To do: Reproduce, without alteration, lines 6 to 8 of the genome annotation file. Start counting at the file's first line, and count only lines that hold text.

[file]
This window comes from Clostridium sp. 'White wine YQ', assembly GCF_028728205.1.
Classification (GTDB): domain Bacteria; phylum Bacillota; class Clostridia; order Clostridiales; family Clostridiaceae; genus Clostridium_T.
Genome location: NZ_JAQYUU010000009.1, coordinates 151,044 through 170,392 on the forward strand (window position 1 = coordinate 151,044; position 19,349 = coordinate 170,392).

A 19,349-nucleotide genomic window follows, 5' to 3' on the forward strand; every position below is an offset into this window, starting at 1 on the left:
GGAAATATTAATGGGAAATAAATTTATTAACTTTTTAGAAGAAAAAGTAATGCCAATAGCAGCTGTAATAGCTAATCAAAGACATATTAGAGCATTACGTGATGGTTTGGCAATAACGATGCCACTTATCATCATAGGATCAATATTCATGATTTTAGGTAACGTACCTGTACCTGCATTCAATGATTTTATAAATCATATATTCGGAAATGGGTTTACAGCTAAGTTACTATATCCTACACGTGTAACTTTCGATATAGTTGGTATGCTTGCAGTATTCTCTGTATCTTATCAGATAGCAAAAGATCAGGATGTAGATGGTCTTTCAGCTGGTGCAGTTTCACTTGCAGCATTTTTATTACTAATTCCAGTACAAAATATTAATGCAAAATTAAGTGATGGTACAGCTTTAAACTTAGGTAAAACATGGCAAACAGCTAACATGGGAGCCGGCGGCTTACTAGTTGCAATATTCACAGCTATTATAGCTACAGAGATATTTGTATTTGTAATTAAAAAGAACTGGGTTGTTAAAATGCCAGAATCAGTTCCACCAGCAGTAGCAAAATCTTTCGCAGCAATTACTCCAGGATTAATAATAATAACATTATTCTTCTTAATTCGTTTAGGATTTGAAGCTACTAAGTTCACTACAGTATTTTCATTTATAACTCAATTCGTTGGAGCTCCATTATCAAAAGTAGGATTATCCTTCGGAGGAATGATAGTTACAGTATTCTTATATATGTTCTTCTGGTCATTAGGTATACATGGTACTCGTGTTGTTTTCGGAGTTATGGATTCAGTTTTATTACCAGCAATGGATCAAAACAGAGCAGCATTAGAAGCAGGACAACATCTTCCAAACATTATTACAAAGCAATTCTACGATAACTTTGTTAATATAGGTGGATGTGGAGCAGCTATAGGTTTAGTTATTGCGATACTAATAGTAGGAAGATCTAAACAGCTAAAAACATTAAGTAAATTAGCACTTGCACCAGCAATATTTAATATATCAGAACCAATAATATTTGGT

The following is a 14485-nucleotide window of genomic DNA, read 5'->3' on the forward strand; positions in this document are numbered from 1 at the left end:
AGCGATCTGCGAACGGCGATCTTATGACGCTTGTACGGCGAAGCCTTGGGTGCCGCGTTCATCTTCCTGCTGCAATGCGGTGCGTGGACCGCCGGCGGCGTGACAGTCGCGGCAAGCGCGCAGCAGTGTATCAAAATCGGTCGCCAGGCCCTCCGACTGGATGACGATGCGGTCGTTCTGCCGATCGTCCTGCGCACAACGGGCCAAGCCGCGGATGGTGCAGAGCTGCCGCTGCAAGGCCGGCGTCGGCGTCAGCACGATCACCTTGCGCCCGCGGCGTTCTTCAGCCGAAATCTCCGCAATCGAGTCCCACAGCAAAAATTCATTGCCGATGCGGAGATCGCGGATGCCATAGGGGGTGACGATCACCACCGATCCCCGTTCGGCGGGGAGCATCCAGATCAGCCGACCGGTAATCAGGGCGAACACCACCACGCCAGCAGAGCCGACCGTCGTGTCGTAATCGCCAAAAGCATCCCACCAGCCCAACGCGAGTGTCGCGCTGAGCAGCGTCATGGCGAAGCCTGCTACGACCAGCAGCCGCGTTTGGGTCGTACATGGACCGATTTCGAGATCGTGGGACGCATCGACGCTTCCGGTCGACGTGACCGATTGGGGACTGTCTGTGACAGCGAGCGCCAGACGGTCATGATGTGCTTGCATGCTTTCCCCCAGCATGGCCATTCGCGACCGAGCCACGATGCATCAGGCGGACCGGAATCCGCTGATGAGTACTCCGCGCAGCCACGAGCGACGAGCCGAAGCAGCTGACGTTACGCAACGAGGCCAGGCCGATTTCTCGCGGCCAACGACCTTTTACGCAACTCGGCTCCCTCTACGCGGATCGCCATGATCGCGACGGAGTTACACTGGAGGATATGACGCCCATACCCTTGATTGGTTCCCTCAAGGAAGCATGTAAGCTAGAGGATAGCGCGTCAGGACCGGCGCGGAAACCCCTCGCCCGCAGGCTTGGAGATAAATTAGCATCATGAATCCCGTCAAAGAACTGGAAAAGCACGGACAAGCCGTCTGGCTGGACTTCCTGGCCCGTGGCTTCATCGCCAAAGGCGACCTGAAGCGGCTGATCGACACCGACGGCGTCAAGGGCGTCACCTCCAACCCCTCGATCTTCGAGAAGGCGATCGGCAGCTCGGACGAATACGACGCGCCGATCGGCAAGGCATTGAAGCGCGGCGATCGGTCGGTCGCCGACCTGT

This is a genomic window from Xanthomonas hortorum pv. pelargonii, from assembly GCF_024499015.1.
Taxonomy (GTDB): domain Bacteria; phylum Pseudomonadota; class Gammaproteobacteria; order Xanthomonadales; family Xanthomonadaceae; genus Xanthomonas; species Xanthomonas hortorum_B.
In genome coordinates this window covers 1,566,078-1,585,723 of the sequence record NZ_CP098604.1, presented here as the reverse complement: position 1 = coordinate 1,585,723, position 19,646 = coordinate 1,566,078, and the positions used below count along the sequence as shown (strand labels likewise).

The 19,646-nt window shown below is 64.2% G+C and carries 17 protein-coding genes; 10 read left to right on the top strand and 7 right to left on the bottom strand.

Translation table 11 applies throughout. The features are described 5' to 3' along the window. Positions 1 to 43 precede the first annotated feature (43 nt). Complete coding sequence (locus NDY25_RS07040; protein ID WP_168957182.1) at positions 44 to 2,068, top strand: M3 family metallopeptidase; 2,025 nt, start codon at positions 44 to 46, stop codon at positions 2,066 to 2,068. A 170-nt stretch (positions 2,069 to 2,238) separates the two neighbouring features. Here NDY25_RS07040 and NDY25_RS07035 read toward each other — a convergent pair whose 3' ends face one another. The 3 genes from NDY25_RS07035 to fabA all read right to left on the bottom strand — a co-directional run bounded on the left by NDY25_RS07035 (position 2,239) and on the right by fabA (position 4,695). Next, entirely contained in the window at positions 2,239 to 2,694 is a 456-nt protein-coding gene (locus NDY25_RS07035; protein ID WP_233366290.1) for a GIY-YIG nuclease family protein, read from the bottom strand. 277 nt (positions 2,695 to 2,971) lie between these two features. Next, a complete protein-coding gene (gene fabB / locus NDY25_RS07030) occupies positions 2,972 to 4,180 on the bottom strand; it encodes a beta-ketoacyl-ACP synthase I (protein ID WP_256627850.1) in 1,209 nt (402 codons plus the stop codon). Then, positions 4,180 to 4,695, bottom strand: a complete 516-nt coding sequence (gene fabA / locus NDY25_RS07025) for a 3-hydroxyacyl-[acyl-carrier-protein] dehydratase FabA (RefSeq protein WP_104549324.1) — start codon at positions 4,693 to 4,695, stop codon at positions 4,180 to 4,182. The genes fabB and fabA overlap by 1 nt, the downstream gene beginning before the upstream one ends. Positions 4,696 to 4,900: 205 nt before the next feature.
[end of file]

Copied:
The following is a 14485-nucleotide window of genomic DNA, read 5'->3' on the forward strand; positions in this document are numbered from 1 at the left end:
AGCGATCTGCGAACGGCGATCTTATGACGCTTGTACGGCGAAGCCTTGGGTGCCGCGTTCATCTTCCTGCTGCAATGCGGTGCGTGGACCGCCGGCGGCGTGACAGTCGCGGCAAGCGCGCAGCAGTGTATCAAAATCGGTCGCCAGGCCCTCCGACTGGATGACGATGCGGTCGTTCTGCCGATCGTCCTGCGCACAACGGGCCAAGCCGCGGATGGTGCAGAGCTGCCGCTGCAAGGCCGGCGTCGGCGTCAGCACGATCACCTTGCGCCCGCGGCGTTCTTCAGCCGAAATCTCCGCAATCGAGTCCCACAGCAAAAATTCATTGCCGATGCGGAGATCGCGGATGCCATAGGGGGTGACGATCACCACCGATCCCCGTTCGGCGGGGAGCATCCAGATCAGCCGACCGGTAATCAGGGCGAACACCACCACGCCAGCAGAGCCGACCGTCGTGTCGTAATCGCCAAAAGCATCCCACCAGCCCAACGCGAGTGTCGCGCTGAGCAGCGTCATGGCGAAGCCTGCTACGACCAGCAGCCGCGTTTGGGTCGTACATGGACCGATTTCGAGATCGTGGGACGCATCGACGCTTCCGGTCGACGTGACCGATTGGGGACTGTCTGTGACAGCGAGCGCCAGACGGTCATGATGTGCTTGCATGCTTTCCCCCAGCATGGCCATTCGCGACCGAGCCACGATGCATCAGGCGGACCGGAATCCGCTGATGAGTACTCCGCGCAGCCACGAGCGACGAGCCGAAGCAGCTGACGTTACGCAACGAGGCCAGGCCGATTTCTCGCGGCCAACGACCTTTTACGCAACTCGGCTCCCTCTACGCGGATCGCCATGATCGCGACGGAGTTACACTGGAGGATATGACGCCCATACCCTTGATTGGTTCCCTCAAGGAAGCATGTAAGCTAGAGGATAGCGCGTCAGGACCGGCGCGGAAACCCCTCGCCCGCAGGCTTGGAGATAAATTAGCATCATGAATCCCGTCAAAGAACTGGAAAAGCACGGACAAGCCGTCTGGCTGGACTTCCTGGCCCGTGGCTTCATCGCCAAAGGCGACCTGAAGCGGCTGATCGACACCGACGGCGTCAAGGGCGTCACCTCCAACCCCTCGATCTTCGAGAAGGCGATCGGCAGCTCGGACGAATACGACGCGCCGATCGGCAAGGCATTGAAGCGCGGCGATCGGTCGGTCGCCGACCTGT

This is a genomic window from Xanthomonas hortorum pv. pelargonii, from assembly GCF_024499015.1.